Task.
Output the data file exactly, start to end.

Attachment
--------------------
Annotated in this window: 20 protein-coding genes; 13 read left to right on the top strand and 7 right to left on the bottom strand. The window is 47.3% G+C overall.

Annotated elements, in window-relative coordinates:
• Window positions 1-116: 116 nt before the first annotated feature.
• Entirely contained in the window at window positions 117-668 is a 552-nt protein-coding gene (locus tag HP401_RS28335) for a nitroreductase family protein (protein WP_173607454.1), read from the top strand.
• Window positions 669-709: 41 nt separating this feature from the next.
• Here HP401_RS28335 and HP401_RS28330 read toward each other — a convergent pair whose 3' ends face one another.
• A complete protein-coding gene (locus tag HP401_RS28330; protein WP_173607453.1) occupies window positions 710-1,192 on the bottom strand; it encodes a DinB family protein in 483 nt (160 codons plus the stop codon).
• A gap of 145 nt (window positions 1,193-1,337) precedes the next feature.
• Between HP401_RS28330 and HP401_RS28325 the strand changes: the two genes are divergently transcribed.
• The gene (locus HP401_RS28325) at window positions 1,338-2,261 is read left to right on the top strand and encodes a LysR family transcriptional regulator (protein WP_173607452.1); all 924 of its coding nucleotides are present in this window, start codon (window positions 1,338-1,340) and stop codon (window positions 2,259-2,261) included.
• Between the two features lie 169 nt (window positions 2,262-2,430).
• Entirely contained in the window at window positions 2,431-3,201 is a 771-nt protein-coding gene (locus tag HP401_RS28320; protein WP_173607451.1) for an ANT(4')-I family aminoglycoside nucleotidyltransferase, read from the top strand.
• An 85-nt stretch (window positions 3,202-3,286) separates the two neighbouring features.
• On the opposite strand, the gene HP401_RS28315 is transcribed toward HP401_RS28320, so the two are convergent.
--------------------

Annotated in this window: 20 protein-coding genes; 13 read left to right on the top strand and 7 right to left on the bottom strand. The window is 47.3% G+C overall.

Annotated elements, in window-relative coordinates:
• Window positions 1-116: 116 nt before the first annotated feature.
• Entirely contained in the window at window positions 117-668 is a 552-nt protein-coding gene (locus tag HP401_RS28335) for a nitroreductase family protein (protein WP_173607454.1), read from the top strand.
• Window positions 669-709: 41 nt separating this feature from the next.
• Here HP401_RS28335 and HP401_RS28330 read toward each other — a convergent pair whose 3' ends face one another.
• A complete protein-coding gene (locus tag HP401_RS28330; protein WP_173607453.1) occupies window positions 710-1,192 on the bottom strand; it encodes a DinB family protein in 483 nt (160 codons plus the stop codon).
• A gap of 145 nt (window positions 1,193-1,337) precedes the next feature.
• Between HP401_RS28330 and HP401_RS28325 the strand changes: the two genes are divergently transcribed.
• The gene (locus HP401_RS28325) at window positions 1,338-2,261 is read left to right on the top strand and encodes a LysR family transcriptional regulator (protein WP_173607452.1); all 924 of its coding nucleotides are present in this window, start codon (window positions 1,338-1,340) and stop codon (window positions 2,259-2,261) included.
• Between the two features lie 169 nt (window positions 2,262-2,430).
• Entirely contained in the window at window positions 2,431-3,201 is a 771-nt protein-coding gene (locus tag HP401_RS28320; protein WP_173607451.1) for an ANT(4')-I family aminoglycoside nucleotidyltransferase, read from the top strand.
• An 85-nt stretch (window positions 3,202-3,286) separates the two neighbouring features.
• On the opposite strand, the gene HP401_RS28315 is transcribed toward HP401_RS28320, so the two are convergent.